What is 1U?

The Value of U

U or RU stands for rack unit.  1U represents 1.75 inches, and is a standardized height for equipment that is designed to be mounted in data or audio/video racks.

A standard 24 or 48 port network switch will typically come as a 1U device, meaning that it will be 1.75 inches tall so it will fit into a single U slot. Larger switches, routers, UPS equipment, etc. will come in multiple U sizes. A UPS, for example, may have a body that is 4U so that it can accommodate the batteries that go inside it. Or a large modular switch may take up 15U.

The Rack and U


Racks come in different heights. A full rack is normally 42U. So it can hold up to 42 1U devices and stands a little over 6 feet tall. You can also get half sized racks around 22U if you want something the size of a small desk filing cabinet. There are even smaller racks that hold only 2U to 10U. These are normally wall mounted racks and are used for small distribution points, where only a hand full of data cables terminate.

Half-Rack vs U

Sometimes you will see equipment that will say something like: “This is a 5U half-rack form factor”. What is being said here is that the device, whatever it is, will be 5U tall, but will take only use up half of the 19 inch width of rack. So the half-rack here is referring the width of the device, not the height.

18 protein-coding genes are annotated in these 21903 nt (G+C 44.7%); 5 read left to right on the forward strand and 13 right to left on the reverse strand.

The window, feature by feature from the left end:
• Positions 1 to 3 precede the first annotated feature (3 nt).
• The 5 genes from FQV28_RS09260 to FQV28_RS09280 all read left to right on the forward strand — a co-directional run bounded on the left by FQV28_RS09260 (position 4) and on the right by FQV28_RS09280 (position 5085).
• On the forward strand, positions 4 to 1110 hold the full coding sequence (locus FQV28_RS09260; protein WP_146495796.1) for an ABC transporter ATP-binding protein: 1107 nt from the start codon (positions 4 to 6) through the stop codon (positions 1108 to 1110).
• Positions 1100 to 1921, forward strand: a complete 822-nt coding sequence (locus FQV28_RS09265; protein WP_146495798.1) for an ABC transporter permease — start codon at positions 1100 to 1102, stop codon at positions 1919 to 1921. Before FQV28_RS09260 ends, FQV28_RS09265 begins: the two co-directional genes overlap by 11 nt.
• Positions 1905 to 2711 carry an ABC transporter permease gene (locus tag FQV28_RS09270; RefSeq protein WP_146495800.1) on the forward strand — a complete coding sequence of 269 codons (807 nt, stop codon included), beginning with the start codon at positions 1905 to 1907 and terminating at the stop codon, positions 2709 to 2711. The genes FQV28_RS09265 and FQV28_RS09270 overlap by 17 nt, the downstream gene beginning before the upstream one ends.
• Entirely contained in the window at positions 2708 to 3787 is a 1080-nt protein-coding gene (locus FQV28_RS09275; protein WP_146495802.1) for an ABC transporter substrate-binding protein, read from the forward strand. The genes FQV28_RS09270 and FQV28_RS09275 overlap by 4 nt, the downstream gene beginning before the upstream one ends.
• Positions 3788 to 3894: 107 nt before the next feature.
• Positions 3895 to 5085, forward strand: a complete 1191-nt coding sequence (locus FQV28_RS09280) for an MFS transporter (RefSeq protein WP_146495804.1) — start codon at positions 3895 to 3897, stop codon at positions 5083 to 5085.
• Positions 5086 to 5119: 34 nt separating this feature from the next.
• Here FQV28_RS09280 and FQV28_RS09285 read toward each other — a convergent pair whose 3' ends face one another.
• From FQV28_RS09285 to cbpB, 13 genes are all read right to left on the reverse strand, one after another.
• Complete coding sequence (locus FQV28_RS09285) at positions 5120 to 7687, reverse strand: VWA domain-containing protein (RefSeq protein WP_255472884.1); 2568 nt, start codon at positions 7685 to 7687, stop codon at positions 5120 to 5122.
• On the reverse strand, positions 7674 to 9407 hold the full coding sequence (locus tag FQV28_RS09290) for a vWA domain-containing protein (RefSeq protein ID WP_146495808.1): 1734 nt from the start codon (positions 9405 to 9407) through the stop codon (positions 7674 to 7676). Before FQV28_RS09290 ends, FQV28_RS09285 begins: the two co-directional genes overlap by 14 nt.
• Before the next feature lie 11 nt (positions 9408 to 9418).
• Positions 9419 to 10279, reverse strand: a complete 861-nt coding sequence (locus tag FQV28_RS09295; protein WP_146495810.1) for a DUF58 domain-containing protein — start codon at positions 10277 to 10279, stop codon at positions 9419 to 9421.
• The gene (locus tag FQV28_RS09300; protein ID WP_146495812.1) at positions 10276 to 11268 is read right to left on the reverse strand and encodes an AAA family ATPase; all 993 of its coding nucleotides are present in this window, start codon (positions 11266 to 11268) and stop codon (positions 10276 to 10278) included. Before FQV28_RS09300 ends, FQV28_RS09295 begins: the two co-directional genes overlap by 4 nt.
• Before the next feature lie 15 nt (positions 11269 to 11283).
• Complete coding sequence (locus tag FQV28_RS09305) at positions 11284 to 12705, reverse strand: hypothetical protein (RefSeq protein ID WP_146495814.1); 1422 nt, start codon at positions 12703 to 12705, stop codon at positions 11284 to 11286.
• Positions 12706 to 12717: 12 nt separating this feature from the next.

The Holes

Racks usually come with either threaded-holes or square-holes in them. Threaded are still common for 2-post data closet type racks while square-hole are more common in 4-post server focused racks. When it comes to “U” though, the type of hole doesn’t matter much, but the layout of the holes does. Both threaded and square holed racks have the same layout with the holes, so the following points apply to both.

If you look closely at the holes in a data rack you will notice a pattern to the hole layout. There will be two holes close together, one hole by itself, then two holes close together again. At least, that is how I saw the pattern. Well, a “U” in the rack will begin between two close together holes, run past the hole by itself, and end between the next two close together holes. I can’t tell how annoying it can be to come across equipment mounted between 2U in a rack. The equipment doesn’t screw in correctly so it isn’t secured well and it fills up 2 precious “U” when it should only be using up 1U. So, be good and mount equipment in the correct way in your racks!

Well that was short as sweet!  Do you have any other questions about U or racks? Drop the question into the comments so it can get some love and attention.

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